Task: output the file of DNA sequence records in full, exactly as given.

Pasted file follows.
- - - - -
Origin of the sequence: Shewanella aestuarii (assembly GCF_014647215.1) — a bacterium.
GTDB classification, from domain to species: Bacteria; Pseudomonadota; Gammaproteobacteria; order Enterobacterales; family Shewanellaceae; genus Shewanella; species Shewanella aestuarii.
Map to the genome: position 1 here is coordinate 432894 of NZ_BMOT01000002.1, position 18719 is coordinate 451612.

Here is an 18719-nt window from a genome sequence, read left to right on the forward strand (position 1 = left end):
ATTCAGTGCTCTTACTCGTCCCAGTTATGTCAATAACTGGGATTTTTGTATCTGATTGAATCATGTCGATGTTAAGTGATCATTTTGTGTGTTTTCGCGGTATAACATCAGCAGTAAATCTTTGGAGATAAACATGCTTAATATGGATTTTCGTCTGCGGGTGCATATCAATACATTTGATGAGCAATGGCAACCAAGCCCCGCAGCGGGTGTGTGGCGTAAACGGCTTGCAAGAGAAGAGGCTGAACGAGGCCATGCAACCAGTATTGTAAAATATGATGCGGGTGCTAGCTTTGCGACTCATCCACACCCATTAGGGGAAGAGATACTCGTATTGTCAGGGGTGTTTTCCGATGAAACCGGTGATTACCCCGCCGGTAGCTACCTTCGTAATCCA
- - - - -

Origin of the sequence: Shewanella aestuarii (assembly GCF_014647215.1) — a bacterium.
GTDB classification, from domain to species: Bacteria; Pseudomonadota; Gammaproteobacteria; order Enterobacterales; family Shewanellaceae; genus Shewanella; species Shewanella aestuarii.
Map to the genome: position 1 here is coordinate 432894 of NZ_BMOT01000002.1, position 18719 is coordinate 451612.

Here is an 18719-nt window from a genome sequence, read left to right on the forward strand (position 1 = left end):
ATTCAGTGCTCTTACTCGTCCCAGTTATGTCAATAACTGGGATTTTTGTATCTGATTGAATCATGTCGATGTTAAGTGATCATTTTGTGTGTTTTCGCGGTATAACATCAGCAGTAAATCTTTGGAGATAAACATGCTTAATATGGATTTTCGTCTGCGGGTGCATATCAATACATTTGATGAGCAATGGCAACCAAGCCCCGCAGCGGGTGTGTGGCGTAAACGGCTTGCAAGAGAAGAGGCTGAACGAGGCCATGCAACCAGTATTGTAAAATATGATGCGGGTGCTAGCTTTGCGACTCATCCACACCCATTAGGGGAAGAGATACTCGTATTGTCAGGGGTGTTTTCCGATGAAACCGGTGATTACCCCGCCGGTAGCTACCTTCGTAATCCA